“We have to be on our alert about the Chinese government’s health system, the Chinese government narrative—that we can’t rely on their data, we can’t rely on their pronouncements,” he said.

“The CCP is throwing its weight around globally to propagandize, to pressure, to intimidate using economic and political leverage to cover up, deny, obfuscate, and present a counter-factual narrative. And for too many people around the world, it’s just been politically and economically convenient to go along.”

China increased the death toll numbers in Wuhan, the epicentre of the outbreak, by 50 percent to 3,869 on April 17, saying cases were originally missed due to “overwhelmed medical resources.” But widespread skepticism remains as to whether the updated numbers can be trusted.

Although several Western countries have openly criticized China’s handling of the pandemic, Canadian officials have been silent.

When Prime Minister Justin Trudeau was asked by reporters at a press conference on April 17 about whether he felt the revised number of deaths from China was evidence Beijing has been covering up the full extent of the outbreak, he declined to directly answer, saying now is “not the time” to focus on “other countries’” management of the outbreak.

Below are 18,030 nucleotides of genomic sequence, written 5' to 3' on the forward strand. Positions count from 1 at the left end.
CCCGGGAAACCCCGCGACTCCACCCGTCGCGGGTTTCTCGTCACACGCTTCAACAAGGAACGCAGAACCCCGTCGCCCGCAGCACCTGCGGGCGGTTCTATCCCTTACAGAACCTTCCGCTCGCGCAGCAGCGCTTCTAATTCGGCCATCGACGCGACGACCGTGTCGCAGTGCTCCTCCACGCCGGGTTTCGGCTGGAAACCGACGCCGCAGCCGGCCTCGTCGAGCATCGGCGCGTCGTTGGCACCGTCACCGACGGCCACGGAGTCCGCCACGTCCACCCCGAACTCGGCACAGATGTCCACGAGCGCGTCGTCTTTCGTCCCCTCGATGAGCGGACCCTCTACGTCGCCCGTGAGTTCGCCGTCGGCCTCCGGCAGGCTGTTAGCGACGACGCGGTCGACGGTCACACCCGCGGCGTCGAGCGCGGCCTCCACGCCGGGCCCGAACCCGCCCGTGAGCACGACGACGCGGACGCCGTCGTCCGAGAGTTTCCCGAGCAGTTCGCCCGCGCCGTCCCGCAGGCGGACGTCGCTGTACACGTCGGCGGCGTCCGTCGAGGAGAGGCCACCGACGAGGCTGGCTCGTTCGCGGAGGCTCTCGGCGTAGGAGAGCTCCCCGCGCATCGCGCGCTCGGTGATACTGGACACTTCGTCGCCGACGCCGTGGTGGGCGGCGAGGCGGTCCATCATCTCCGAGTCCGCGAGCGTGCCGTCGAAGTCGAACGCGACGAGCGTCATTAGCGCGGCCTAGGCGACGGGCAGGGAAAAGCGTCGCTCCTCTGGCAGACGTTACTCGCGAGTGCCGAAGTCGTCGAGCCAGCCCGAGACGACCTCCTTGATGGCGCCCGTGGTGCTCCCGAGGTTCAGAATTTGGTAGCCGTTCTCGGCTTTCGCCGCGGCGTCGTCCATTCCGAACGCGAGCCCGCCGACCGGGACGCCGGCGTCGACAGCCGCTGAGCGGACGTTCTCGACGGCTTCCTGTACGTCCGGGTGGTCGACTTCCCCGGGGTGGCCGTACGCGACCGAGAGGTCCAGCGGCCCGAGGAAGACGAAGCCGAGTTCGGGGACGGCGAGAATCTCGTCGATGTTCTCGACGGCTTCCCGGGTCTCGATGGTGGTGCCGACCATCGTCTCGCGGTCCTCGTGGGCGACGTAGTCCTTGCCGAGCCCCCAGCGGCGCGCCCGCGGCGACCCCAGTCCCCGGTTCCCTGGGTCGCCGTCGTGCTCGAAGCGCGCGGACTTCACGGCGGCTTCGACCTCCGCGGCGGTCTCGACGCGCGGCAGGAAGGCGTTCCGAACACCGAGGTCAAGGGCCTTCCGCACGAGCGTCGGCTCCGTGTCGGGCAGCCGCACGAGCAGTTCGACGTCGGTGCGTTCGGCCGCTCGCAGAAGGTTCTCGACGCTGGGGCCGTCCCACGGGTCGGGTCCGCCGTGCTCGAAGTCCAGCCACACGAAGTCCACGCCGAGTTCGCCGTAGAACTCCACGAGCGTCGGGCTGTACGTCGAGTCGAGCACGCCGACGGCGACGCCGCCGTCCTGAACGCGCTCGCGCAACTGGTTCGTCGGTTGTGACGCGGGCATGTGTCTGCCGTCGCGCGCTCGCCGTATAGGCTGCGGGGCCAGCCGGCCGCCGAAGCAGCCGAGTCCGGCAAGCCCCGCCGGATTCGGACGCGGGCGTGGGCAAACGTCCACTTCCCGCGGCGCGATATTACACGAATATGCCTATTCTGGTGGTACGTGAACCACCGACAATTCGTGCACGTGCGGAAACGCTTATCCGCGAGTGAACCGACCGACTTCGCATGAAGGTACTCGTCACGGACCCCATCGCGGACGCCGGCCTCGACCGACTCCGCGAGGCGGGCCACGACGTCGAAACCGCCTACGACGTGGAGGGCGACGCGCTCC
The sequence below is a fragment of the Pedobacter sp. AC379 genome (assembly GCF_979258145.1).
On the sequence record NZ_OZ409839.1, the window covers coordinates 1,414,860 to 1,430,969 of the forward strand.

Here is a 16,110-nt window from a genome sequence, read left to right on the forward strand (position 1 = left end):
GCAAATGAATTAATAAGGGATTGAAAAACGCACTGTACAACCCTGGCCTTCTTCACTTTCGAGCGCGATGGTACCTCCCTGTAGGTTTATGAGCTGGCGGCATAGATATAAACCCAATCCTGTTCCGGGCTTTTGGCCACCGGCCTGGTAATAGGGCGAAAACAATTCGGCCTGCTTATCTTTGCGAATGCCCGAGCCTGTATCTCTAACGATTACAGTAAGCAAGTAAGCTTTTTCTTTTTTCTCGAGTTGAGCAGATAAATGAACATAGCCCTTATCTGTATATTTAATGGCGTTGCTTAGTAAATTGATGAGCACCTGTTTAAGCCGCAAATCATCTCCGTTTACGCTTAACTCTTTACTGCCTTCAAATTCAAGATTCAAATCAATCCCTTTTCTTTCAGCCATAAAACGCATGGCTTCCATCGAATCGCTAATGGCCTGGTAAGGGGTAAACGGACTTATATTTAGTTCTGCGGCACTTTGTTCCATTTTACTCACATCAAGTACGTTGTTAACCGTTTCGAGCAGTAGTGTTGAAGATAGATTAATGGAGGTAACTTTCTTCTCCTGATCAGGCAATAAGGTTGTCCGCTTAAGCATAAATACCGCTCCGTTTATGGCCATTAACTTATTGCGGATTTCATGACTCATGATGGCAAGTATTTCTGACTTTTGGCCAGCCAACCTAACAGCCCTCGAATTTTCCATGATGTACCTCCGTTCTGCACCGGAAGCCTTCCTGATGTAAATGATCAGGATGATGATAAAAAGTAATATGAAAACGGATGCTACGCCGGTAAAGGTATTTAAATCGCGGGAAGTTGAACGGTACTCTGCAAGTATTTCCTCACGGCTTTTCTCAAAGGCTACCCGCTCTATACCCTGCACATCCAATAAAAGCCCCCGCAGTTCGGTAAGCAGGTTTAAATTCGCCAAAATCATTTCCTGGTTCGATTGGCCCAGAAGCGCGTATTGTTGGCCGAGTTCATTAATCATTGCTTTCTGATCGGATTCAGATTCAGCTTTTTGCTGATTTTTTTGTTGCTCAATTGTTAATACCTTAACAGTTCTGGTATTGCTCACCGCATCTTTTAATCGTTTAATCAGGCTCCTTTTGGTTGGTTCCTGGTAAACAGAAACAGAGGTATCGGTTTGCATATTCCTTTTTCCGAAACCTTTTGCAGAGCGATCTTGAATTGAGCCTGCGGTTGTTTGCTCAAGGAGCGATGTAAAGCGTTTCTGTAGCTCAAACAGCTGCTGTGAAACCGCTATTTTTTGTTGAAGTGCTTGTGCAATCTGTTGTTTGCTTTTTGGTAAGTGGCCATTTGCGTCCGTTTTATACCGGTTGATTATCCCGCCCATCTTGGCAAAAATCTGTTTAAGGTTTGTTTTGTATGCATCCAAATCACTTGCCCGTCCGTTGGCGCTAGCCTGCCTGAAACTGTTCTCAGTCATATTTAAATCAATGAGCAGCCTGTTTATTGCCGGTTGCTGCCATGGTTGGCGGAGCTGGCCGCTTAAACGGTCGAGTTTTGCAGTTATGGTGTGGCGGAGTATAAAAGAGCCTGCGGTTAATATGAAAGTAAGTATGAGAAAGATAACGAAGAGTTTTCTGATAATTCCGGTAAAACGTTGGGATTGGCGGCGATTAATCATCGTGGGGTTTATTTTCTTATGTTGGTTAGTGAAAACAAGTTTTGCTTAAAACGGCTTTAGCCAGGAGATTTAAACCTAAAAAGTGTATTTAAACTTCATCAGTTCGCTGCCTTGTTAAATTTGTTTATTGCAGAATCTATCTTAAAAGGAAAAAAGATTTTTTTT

Former senator Consiglio Di Nino said Canada needs to take a tougher stance on China’s lack of transparency and disinformation around the virus outbreak and independently investigate data coming from the regime.

“[The CCP] didn’t even try to allow the world to better understand what was going on,” he said. “If we work together as a human family we can solve most of our problems … China does not see us as equal partners in that family.”

Di Nino says he hopes the new parliamentary Canada-China committee will investigate China’s early response to the outbreak.

“I think the government of Canada should fully endorse and support this committee and give them the opportunity to do the research necessary to call witnesses, wherever they may be in the world, that can help us to come to a better conclusion about what’s been happening,” he said.

Cotler said “the least” Canada can do is use the Magnitsky Act to apply sanctions against specific CCP officials who have violated human rights by engaging in a deliberate coverup and the persecution of whistleblowers.

“Those specific individuals should be held accountable for what has tragically now become a global pandemic,” he said.

Cotler noted that there are other legal initiatives that can be taken to hold Beijing to account, such as those pursued by some American lawmakers. In one case, a lawmaker is asking the State Department to bring China in front of the International Court of Justice, and in another case a congressman has introduced a bill that would make it easier for Americans to bring legal action against the Chinese regime for its role in the pandemic. This week, the state of Missouri launched a lawsuit against the regime for its handling of the crisis.

“The main thing is that we stand in support with the Chinese people,” Cotler said. 

With reporting by Danielle Zhu and Limin Zhou